The GoodWill Ransomware
Researchers have discovered a new ransomware strain called GoodWill that forces victims to donate money to charitable organizations and help those in need, rather than extort money from victims.
The ransomware group makes unusual demands in exchange for the decryption key, a report released last week by CloudSEK researchers reveals. Rather than extorting victims for financial gain, the Robin Hood-like group claims to be concerned with helping the less fortunate.
The ransomware, written in.NET, was first discovered in March 2022 by an Indian cybersecurity firm. The malware renders sensitive files inaccessible by encrypting them with the AES algorithm. Initially, however, the threat sleeps for 722.45 seconds to avoid dynamic analysis.
In order to get the decryption key, the victims must complete a series of socially-motivated tasks detailed in a multi-page ransom note that appears after the encryption process is complete. This includes donating new clothing and blankets to the homeless, taking any five underprivileged children to Domino’s Pizza, Pizza Hut, or KFC for a treat, and providing financial support to patients who need urgent medical attention but lack the financial means to do so.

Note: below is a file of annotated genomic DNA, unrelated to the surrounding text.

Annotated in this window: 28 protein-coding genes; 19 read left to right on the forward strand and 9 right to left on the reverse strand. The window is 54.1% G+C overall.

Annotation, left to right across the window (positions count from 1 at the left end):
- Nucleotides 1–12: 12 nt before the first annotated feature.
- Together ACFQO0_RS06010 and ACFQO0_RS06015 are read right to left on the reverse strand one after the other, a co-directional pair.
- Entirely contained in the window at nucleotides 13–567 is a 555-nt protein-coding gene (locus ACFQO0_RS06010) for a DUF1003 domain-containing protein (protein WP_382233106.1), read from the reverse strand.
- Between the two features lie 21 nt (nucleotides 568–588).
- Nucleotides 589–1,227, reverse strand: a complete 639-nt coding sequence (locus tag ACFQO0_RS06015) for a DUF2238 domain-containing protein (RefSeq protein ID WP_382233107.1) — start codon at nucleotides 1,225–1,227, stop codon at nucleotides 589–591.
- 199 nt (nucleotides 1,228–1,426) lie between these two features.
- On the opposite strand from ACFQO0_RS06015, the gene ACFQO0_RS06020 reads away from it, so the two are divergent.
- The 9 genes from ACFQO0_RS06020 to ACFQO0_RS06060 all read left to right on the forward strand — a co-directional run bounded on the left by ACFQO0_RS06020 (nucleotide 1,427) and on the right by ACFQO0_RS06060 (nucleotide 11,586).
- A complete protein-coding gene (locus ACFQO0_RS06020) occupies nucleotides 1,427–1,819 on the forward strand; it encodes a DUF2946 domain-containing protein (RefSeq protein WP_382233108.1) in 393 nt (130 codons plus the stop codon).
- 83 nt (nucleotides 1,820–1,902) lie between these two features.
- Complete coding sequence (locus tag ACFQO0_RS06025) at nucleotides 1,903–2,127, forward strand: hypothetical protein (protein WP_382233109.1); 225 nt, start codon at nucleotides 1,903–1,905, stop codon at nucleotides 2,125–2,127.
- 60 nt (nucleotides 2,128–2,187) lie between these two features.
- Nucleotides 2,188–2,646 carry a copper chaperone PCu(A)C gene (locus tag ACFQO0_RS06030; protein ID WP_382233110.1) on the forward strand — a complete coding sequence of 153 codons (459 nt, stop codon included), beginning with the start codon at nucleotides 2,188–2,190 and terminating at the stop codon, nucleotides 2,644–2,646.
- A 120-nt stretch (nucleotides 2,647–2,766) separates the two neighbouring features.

In addition, the victims are required to post screenshots and selfies on their social media accounts as proof of the good deeds they’ve completed. The victims are also asked to write a post on social media (Facebook or Instagram) about how they became better people after being infected by the ransomware called GoodWill.
Researchers reveal that, as of now, there are no reports of victims of GoodWill’s attacks, and the hacking group’s exact tactics, techniques, and procedures (TTPs) are unknown. An analysis of the email address and network artifacts, however, suggests the attackers are from India and speak Hindi.
A fact that is interesting to note is that HiddenTear, the first ransomware to be open-sourced as a proof-of-concept (PoC) back in 2015 by a Turkish programmer, has been found to share many similarities with the new GoodWill ransomware sample. According to the researchers, GoodWill operators may have gained access to this malware, enabling them to create new ransomware with the necessary modifications.
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